Margie Deeb Stays Balanced

June 03, 2014, 05:29 am  Posted by Lark

Today is the official release of The Beader’s Guide to Jewelry Design, by Margie Deeb! Congratulations, Margie!

This information-packed book teaches you to design your own creations by paying attention to unity, scale, proportion, balance, rhythm, shape, pattern, texture, movement, drape, and color. You’ll explore the interaction of jewelry and the body: how it moves, how it drapes, how it guides the viewer’s eye to complement–or clash–with different body sizes and wardrobe. The concepts presented are supported by photos, illustrations, before-and-after examples, and challenges. Tips from today’s leading jewelry designers in polymer clay, beads, precious metal clay, ceramic, and wire teach you how to take your ideas and refine them into extraordinary, wearable jewelry.

  • Discover why a piece of jewelry is visually appealing.
  • Understand why you prefer certain styles and how to apply the concepts to achieve what you want.
  • Gain confidence in using specific applications of visual and aesthetic principles.
  • Be inspired to grow and express more of yourself and your unique visions of beauty.


This is the fourth in a nine-part interview with Margie Deeb.
Q Tell us about balance as it applies to jewelry design.
A When something is visually off-balance, we feel it. In my book we explore ways to achieve visual balance (both symmetrical and asymmetrical) because balance takes us a step further in achieving the unity we seek in jewelry design.


Click on this image to link to a PDF of these pages


In this chapter we explore all kinds of balance: radial, vertical, horizontal, symmetrical. We discuss what kinds of balance harmonize best with the body. We look at why asymmetrical balance can be so compelling. We examine balance of composition and of movement. There are so many ways to play with balance, and we explore achieving it through value, color, positioning of elements, texture, pattern, shape, and movement.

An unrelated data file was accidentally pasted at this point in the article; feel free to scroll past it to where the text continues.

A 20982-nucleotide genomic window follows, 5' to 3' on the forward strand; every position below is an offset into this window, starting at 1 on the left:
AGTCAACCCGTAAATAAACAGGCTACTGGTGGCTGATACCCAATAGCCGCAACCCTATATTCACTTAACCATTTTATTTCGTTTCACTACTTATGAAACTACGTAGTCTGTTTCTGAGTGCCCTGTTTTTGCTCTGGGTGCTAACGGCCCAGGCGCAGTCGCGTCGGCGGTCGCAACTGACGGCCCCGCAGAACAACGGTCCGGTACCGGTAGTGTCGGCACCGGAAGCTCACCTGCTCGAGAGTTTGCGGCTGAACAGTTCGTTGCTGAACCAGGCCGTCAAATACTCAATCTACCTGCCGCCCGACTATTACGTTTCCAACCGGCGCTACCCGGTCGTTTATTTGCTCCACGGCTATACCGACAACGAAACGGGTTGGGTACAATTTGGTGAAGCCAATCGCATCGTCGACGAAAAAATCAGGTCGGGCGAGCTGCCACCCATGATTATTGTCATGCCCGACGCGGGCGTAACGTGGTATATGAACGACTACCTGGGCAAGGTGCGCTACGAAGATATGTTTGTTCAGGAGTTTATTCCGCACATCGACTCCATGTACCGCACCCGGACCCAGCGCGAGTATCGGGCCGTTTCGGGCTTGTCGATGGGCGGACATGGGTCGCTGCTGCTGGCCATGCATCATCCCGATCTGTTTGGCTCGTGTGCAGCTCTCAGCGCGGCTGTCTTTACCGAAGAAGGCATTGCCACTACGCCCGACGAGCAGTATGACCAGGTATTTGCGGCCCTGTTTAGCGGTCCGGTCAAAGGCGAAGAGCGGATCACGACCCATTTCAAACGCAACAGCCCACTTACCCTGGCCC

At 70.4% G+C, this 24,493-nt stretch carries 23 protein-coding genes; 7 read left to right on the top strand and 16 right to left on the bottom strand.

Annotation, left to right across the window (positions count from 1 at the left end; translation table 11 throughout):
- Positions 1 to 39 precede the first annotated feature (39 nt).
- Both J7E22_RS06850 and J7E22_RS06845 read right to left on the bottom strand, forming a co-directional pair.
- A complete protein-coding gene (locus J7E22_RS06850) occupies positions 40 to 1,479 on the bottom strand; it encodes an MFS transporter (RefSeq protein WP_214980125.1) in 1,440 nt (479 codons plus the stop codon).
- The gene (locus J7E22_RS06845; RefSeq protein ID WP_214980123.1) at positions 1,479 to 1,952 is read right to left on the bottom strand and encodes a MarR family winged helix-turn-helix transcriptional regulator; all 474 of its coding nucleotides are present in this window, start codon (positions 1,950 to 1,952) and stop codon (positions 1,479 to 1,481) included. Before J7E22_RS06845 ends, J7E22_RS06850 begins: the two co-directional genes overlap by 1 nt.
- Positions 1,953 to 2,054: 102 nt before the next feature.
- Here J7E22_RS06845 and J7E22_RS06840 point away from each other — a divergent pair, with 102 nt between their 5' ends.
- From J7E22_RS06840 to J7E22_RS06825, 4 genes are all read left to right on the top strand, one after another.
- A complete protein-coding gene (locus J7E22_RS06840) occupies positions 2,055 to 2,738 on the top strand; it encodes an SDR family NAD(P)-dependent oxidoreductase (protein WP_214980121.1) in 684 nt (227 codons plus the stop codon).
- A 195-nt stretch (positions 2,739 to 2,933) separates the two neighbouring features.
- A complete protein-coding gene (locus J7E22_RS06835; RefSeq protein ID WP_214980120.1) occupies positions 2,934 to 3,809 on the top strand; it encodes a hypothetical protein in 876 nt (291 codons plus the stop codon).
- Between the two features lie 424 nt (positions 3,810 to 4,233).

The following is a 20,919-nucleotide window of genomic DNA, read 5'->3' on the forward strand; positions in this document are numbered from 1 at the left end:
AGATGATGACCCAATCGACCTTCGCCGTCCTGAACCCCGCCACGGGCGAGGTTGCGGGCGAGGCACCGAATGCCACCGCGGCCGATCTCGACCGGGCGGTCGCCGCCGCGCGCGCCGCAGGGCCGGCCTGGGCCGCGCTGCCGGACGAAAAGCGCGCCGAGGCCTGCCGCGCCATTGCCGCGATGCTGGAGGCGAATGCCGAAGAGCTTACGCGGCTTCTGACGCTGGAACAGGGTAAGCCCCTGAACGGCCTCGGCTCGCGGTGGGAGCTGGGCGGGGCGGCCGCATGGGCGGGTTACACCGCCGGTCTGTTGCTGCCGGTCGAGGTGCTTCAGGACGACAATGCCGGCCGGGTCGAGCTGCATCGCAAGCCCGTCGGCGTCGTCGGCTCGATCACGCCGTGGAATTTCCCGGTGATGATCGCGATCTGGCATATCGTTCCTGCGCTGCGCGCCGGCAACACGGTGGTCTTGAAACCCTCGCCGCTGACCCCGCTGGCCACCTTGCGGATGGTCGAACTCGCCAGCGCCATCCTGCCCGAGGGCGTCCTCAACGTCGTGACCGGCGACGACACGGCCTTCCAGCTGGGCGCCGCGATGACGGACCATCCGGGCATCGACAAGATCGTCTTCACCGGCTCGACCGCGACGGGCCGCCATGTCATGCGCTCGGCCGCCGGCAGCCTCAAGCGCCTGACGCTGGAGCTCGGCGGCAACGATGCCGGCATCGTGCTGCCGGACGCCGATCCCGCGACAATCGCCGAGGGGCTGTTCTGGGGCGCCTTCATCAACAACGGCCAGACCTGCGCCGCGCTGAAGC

Q What do you mean by “balance through value or color”?

A Darker colors—those with lower value—are visually heavier than lighter colors. You can use a larger area of a lighter color to counterbalance a small area of dark. Now, balancing dark and light is relatively simple. When you add color into the equation, it becomes more complex. With color we need to consider luminosity—the brilliance of a color. A color’s brightness affects visual weight.

A small amount of a darker or muted (less saturated, more dull) color can counterbalance an expanse of a lighter color. But when luminosity comes into play we need to look more carefully. Bright, luminous colors demand more attention than colors that are simply lighter.

Balance through Value

In the illustration on the left (above), the smallest circle is dark (visually heavy), so it balances all three lighter, larger circles. The positioning of lights and darks balances the composition. In the drawing on the right, the dark circle in the earring balances the whole circle because its visual weight is equal to the crescent and the lightest circle.


Check back next Tuesday for the next part of this interview with Margie Deeb.


Margie Deeb is the author of five beading books. For more info about her newest one, check out http://beadersguidetojewelrydesign.com


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